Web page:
I sit down at the computer to work, but after two minutes my e-mail in-box pings. Two new messages! I read them, write quick replies, and get back to work. But then I check ESPN.com to see how the Cardinals did yesterday, and then I decide to open a Pandora station. I return to my work, but three minutes later I check on the stock market and then skim headlines on Google News. I work for another minute, and then...
I’m not complaining – not entirely. I like getting information and getting it fast. But I think I’m losing something, too – concentration, focus, and patience. Do you know what I mean?
In The Shallows, technology writer Nicholas Carr offers a measured but alarming answer. He concludes that the Internet is changing not only what we think about (gossip, up-to-the-minute news) but how we think. “Media ... supply the stuff of thought,” he writes, and “also shape the process of thought.”
Scientists have studied this change by examining neural pathways in the brain. They have concluded, says Carr, that “virtually all of our neural circuits – whether they’re involved in feeling, seeing, hearing, moving, thinking, learning, perceiving, or remembering – are subject to change.” The Internet, along with cellphones and television, is changing our brains, these scientists conclude.
Carr examines various historical advances in communication – from standardized writing to the printing press – to show how they, too, changed us. For example, literate people can better understand language, process visual signals, reason, and memorize than can illiterates. Furthermore, different languages produce different kinds of thinkers. For example, studies show English readers develop the part of the brain associated with deciphering visual shapes more than do Italians, probably because English words often look different from the way they sound, whereas Italian words are spelled just the way they are spoken.
Consider how different correspondence by letter is from text messaging or e-mailing. One arrives slowly; the other is immediate. One is developed in large, sometimes complex, paragraphs; the other is often composed of single sentences. As a result, says Carr, “our indulgence in the pleasures of informality and immediacy has led to a narrowing of expressiveness and a loss of eloquence.”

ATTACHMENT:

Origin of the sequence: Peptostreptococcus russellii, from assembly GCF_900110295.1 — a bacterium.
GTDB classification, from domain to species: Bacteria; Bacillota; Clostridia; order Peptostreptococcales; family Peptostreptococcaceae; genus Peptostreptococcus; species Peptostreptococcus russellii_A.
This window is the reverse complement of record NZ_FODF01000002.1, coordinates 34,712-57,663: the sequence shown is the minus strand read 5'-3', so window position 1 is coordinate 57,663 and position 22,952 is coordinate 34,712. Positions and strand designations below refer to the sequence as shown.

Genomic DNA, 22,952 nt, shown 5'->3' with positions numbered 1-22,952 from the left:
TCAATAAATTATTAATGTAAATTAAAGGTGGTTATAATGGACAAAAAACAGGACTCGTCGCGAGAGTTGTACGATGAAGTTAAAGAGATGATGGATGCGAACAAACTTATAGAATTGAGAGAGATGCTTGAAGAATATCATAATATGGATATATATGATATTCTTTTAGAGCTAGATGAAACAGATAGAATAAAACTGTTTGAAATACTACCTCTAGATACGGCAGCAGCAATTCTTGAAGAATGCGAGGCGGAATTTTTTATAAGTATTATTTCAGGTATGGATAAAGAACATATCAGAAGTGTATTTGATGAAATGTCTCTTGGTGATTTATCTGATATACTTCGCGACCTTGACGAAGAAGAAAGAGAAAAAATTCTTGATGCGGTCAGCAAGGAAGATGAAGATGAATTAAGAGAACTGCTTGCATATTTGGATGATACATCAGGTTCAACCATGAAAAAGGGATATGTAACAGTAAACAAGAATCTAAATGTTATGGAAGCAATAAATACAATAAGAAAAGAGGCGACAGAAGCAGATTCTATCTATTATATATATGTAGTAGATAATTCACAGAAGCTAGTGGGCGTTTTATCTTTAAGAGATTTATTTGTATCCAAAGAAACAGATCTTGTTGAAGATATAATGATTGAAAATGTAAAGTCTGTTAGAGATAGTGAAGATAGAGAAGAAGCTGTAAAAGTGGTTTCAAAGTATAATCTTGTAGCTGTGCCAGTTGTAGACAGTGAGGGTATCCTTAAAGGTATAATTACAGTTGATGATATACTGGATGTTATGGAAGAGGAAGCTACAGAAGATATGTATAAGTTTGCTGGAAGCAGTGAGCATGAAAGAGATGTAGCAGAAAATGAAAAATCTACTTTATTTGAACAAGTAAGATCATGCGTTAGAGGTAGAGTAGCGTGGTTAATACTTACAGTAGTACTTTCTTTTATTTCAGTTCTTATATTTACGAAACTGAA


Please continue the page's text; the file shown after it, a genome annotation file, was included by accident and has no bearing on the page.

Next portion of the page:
Also consider the difference between the book and the Web page. It requires concentration and commitment from the reader to tackle Orwell or Shakespeare. But the Internet is just the opposite, Carr notes. “When we go online, we enter an environment that promotes cursory reading, hurried and distracted thinking, and cursory learning.”
Hyperlinks, for instance, provide a choice: Should I keep reading or follow the link elsewhere? This choice reroutes our thoughts, forcing us to pause for a moment to evaluate the options. Every time we encounter a hyperlink (or, for that matter, other links, advertisements, or pop-ups), our thought makes an extra turn. Not surprising, then, are the results of an experiment showing that people who read text littered with hyperlinks comprehended and remembered far less than people who read the same text without links.
German researchers concluded that the average Internet user spends 10 seconds or less on a Web page. Researcher Jakob Neilson used more than 200 tiny cameras to trace human eye movement across Web pages, and found that people generally move in an “F” shape, reading across the top and then skipping down a bit to skim a bit more. When asked, “How do users read on the Web?” Neilson replied, “They don’t.”
Patricia Greenfield wrote in Science magazine that the Internet has led to the “widespread and sophisticated development of visual-spatial skills,” such as rotating objects in our minds and judging distances. But with “our new spatial intelligence” comes a reduction in “deep processing” that supports “mindful knowledge acquisition, inductive analysis, critical thinking, imagination, and reflection.”
Carr brilliantly brings together numerous studies and experiments to support this astounding argument: “With the exception of alphabets and number systems, the Net may well be the single most powerful mind-altering technology that has ever come into general use.”
Socrates once warned that writing would “implant forgetfulness,” providing “a recipe not for memory, but for reminder.” Maybe Socrates wasn’t wrong, just ahead of his time. What would he say about the Internet?
Will Buchanan is a former Monitor intern.